MATTHEWS:  What was the airport ride?  I don‘t want to get all your information about your location and all, but what was the airport like?  Was there was concern about security, about anyone coming into the country at this point? 

WILLIAMS:  Not security.  I think that‘s a function of the fact that the airport feels quite secured as a location.  It‘s well outside of the center of Cairo that we have seen on television.  And it‘s really all about the business of flying in and out. 

Now, there are a lot of fairly desperate and very tired-looking people there, and we saw aircraft, clearly some of them from the United States, lined up on the tarmac.  And, clearly, they were part of this air chain of charters out of there. 

The terminal where we arrived had hours earlier been bedlam.  It was more like controlled bedlam when we got there.  And people by the hundreds are being told, guess what, you‘re going to Cyprus.  You‘re going to Athens.  We‘re going to take the rest of you to other cities in Europe. 

They are being given a boarding pass.  We got one of them.  It says printed on the front no name, just kind of generic here you go.  They fill out about six pages of paperwork, and then they are assigned a flight out. 

MATTHEWS:  You know, I love Cairo.  I have been there a number of times recently.  And it‘s the most romantic city in the world, next to maybe Paris or Rome. 

You sit overlooking the Nile River, with the old boats going—the (INAUDIBLE) going up and down it.  You see the middle-class young people at the nightclubs and restaurants along the river.  It has a wonderful intoxication for the traveler.  What‘s it like compared to that tonight?  Last question.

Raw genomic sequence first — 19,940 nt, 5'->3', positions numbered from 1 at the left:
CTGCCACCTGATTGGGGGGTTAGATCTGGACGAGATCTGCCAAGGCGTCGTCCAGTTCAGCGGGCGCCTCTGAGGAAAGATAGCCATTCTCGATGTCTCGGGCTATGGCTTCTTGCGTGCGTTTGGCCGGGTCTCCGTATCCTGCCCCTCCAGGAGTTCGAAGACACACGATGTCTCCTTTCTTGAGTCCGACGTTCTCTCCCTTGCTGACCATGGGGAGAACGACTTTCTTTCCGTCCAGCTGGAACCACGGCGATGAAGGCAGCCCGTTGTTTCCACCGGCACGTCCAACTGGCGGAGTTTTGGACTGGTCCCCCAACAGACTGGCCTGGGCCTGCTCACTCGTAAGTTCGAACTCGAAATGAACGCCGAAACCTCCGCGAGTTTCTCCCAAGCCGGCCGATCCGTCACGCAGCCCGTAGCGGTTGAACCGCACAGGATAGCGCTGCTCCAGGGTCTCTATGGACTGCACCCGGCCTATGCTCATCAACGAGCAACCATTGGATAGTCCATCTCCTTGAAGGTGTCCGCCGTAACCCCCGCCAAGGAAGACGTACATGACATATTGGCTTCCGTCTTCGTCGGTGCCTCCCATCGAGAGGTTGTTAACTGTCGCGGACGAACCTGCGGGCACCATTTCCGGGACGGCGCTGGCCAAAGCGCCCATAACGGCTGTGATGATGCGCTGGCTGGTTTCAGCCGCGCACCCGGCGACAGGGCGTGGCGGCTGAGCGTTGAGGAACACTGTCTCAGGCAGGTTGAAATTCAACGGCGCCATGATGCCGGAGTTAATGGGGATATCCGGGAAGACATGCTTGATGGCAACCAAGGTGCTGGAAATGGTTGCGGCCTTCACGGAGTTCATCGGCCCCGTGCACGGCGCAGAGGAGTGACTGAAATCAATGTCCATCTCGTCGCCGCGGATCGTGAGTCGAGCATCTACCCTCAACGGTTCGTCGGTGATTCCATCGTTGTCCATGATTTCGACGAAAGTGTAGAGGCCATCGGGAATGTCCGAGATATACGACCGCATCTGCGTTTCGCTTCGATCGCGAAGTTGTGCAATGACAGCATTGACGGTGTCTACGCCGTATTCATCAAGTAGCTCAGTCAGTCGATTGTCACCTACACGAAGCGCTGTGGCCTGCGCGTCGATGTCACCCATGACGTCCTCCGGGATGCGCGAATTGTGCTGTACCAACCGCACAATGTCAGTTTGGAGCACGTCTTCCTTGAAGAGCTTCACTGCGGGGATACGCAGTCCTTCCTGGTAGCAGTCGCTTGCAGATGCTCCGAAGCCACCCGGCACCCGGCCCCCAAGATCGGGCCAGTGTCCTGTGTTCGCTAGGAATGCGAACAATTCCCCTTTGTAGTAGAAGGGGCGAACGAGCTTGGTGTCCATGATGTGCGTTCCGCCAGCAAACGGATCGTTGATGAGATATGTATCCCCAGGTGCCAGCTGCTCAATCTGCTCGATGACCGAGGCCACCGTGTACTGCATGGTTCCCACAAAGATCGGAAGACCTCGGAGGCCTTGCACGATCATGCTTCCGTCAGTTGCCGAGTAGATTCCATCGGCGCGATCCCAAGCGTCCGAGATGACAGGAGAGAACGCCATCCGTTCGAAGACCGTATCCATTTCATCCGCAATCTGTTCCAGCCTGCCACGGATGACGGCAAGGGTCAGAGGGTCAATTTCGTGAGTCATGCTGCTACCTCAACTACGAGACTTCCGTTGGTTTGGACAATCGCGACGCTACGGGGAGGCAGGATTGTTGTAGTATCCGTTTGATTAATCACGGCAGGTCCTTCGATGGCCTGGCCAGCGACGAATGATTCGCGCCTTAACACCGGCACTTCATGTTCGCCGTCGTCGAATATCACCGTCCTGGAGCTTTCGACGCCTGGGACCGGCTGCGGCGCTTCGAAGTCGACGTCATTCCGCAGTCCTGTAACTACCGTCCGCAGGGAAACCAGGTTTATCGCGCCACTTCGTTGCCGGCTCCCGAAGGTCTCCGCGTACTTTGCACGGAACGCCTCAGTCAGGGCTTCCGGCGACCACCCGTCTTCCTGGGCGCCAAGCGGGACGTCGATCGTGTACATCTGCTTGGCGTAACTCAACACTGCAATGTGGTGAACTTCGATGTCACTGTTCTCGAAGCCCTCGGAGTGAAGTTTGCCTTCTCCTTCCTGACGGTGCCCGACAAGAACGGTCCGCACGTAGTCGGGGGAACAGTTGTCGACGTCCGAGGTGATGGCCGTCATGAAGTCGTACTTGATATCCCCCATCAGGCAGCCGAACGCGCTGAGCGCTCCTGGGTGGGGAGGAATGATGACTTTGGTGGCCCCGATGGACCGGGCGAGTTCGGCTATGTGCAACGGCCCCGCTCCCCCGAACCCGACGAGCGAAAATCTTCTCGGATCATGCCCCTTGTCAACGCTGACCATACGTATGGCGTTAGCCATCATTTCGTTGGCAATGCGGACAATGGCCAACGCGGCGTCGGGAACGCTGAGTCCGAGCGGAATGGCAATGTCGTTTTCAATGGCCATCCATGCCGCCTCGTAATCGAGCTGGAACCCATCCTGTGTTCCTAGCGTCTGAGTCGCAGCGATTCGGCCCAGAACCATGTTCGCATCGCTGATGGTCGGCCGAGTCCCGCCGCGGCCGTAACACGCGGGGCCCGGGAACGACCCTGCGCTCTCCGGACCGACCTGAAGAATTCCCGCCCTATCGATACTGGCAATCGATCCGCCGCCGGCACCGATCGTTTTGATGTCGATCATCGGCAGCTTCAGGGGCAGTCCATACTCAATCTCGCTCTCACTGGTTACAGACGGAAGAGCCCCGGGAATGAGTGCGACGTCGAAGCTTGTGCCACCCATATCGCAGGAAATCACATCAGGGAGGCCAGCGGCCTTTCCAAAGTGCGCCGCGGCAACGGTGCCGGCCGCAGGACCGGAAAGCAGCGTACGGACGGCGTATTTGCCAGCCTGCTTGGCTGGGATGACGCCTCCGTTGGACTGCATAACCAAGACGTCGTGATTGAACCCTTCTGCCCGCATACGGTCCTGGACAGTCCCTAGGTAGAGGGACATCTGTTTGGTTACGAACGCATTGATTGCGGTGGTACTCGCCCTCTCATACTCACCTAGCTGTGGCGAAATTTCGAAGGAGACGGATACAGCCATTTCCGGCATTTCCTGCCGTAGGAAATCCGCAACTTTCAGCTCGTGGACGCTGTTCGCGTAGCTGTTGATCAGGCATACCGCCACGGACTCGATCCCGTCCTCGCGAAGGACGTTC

WILLIAMS:  Well, as you fly in, Chris, if you have been here often, you know well that when you get close, you can see the teeming already from the air, and—and that was not visible tonight.

Just striking, the vehicular traffic has just calmed way down.  A very simple ride on a normal day in Cairo can be a two- to three-hour excursion.  But that kind of social life, people‘s efforts, middle-class families with two teenagers, those teenagers are likely to be enhancing their rock collection for their balcony...


WILLIAMS:  ... just in case they need to fortify and make a last stand in their neighborhood. 

You know, the sprawl, the kind of high rises out in the concentric rings around the city, those neighborhoods are largely unaffected by this.  At the main center of the most dense population...

MATTHEWS:  Right. 

WILLIAMS:  ... is where most of the action is going on. 

MATTHEWS:  Brian, we will catch you on “The Nightly News” tonight on


Thank you, Brian Williams, anchor of “The NBC Nightly News.”  Thank you for reporting right now from Cairo. 

WILLIAMS:  Thanks, Chris. 

MATTHEWS:  Up next:  It‘s a critical moment for President Obama, who now has a balance to do, a major international crisis on his hands.  And he‘s focusing on the big issue here at home, creating jobs.  Can he do both?  This is hot.  And this is coming up ahead. 

You‘re watching HARDBALL, only on MSNBC. 


HAMPTON PEARSON, CNBC CORRESPONDENT:  I‘m Hampton Pearson with your CNBC “Market Wrap.”

Stocks posting solid gains after Friday‘s big sell-off, the Dow Jones climbing 68 points, the S&P 500 adding nine, the Nasdaq gaining nearly 13 points.